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Last Updated : Oct 25, 2020 09:18 AM IST | Source:

Coronavirus vaccine update: Dr Reddy's to test Sputnik V on 100 volunteers in phase 2

Upon regulatory approval in India, RDIF will supply 100 million doses of Sputnik V to Dr Reddy's.

Representative image
Representative image

Dr Reddy's Laboratories will test the Russian COVID-19 vaccine Sputnik V on 100 Indian volunteers for phase 2 clinical trials. Dr Reddy's and Russian Direct Investment Fund (RDIF) had on October 17 announced getting the approval from the Drug Controller General of India (DCGI) VG Somani to conduct phase 2 and 3 clinical trials of the Sputnik.

The date and time of the test are yet to be determined by the Hyderabad-based drugmaker.

"Dr Reddy's Lab has said that the phase 2 clinical trial would include 100 subjects and for phase 3, it would take 1,400 subjects," LiveMint quoted an official as saying.


Read Russia's COVID-19 vaccine Sputnik V makes headway in India

COVID-19 Vaccine

Frequently Asked Questions

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How does a vaccine work?

A vaccine works by mimicking a natural infection. A vaccine not only induces immune response to protect people from any future COVID-19 infection, but also helps quickly build herd immunity to put an end to the pandemic. Herd immunity occurs when a sufficient percentage of a population becomes immune to a disease, making the spread of disease from person to person unlikely. The good news is that SARS-CoV-2 virus has been fairly stable, which increases the viability of a vaccine.

How many types of vaccines are there?

There are broadly four types of vaccine — one, a vaccine based on the whole virus (this could be either inactivated, or an attenuated [weakened] virus vaccine); two, a non-replicating viral vector vaccine that uses a benign virus as vector that carries the antigen of SARS-CoV; three, nucleic-acid vaccines that have genetic material like DNA and RNA of antigens like spike protein given to a person, helping human cells decode genetic material and produce the vaccine; and four, protein subunit vaccine wherein the recombinant proteins of SARS-COV-2 along with an adjuvant (booster) is given as a vaccine.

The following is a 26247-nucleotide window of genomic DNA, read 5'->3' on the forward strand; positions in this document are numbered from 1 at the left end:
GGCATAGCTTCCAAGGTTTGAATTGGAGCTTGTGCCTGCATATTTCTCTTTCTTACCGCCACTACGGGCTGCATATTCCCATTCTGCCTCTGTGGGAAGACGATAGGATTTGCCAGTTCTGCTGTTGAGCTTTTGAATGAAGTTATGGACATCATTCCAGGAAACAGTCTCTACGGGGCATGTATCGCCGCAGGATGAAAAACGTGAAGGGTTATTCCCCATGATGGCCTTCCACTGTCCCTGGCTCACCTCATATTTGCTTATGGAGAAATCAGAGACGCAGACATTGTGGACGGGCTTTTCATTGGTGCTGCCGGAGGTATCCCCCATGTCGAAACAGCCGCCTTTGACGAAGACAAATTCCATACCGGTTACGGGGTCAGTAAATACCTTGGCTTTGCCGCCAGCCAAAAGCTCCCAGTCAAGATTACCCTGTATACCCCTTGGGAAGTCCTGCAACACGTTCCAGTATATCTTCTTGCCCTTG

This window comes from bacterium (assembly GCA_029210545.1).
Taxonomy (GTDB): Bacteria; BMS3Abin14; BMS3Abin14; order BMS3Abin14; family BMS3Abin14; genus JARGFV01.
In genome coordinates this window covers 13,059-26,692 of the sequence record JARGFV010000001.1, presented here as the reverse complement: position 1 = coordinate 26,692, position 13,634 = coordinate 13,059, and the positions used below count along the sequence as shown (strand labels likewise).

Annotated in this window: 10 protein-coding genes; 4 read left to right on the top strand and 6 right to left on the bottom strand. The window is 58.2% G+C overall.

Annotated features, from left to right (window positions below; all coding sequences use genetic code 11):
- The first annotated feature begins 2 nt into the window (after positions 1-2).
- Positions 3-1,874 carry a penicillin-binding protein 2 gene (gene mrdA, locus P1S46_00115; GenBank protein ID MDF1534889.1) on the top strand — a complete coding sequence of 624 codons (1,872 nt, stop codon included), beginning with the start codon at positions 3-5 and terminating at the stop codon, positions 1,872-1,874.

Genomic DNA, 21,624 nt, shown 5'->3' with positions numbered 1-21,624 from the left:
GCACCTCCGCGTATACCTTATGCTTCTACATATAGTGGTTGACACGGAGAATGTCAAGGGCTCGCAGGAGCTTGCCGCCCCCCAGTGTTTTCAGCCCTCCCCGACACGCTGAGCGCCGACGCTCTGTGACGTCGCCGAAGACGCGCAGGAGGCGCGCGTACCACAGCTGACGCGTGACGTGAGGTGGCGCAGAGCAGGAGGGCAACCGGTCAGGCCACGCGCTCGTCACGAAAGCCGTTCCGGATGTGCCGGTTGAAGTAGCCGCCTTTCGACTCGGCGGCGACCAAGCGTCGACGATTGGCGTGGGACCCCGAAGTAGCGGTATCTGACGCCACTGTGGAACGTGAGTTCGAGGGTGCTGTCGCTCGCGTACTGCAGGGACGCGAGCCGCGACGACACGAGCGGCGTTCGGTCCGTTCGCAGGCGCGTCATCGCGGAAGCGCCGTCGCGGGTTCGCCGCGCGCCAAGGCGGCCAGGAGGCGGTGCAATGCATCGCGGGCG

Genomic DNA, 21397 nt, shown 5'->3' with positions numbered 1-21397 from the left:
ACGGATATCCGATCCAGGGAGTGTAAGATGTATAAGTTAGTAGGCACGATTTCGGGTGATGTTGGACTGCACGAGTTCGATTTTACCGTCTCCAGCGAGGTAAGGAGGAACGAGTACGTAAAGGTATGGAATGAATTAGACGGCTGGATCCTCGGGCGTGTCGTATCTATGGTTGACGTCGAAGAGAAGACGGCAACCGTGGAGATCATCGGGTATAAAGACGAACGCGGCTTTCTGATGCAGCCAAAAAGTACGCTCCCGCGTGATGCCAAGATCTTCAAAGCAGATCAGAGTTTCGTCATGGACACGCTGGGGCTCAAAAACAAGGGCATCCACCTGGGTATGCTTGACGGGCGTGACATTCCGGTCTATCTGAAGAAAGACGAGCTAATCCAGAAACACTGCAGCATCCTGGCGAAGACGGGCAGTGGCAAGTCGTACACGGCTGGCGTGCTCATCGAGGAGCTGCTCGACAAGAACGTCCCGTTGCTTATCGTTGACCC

What does it take to develop a vaccine of this kind?

Vaccine development is a long, complex process. Unlike drugs that are given to people with a diseased, vaccines are given to healthy people and also vulnerable sections such as children, pregnant women and the elderly. So rigorous tests are compulsory. History says that the fastest time it took to develop a vaccine is five years, but it usually takes double or sometimes triple that time.

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"Once the pharma company would submit the safety and immunogenicity data of phase 2, it would be analysed by the expert panel and then they can proceed for the phase 3 trial," the official added.

Last week, the expert committee of DCGI had recommended granting permission to Dr Reddy's Laboratories for conducting the final trials of the Russian COVID-19 vaccine candidate.

The nod came after the company submitted a reworked application to the DCGI on October 13 with more information on phase 2 and 3 trials.

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Developed by Moscow’s Gamaleya Institute, the Russian Defence Ministry and the Russian Direct Investment Fund (RIDF), Sputnik V is based on a modified human adenovirus as the vector that carries the SARS-CoV-2 virus protein.

Dr Reddy's has also collaborated with RDIF for the distribution of the vaccine. Upon regulatory approval, RDIF will supply 100 million doses of the vaccine to Dr Reddy's, the firm has said.

India's COVID-19 tally climbed to 78.14 lakh with 53,370 fresh cases on October 24. There are 6,80,680 active cases of coronavirus infection in the country.

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First Published on Oct 25, 2020 09:14 am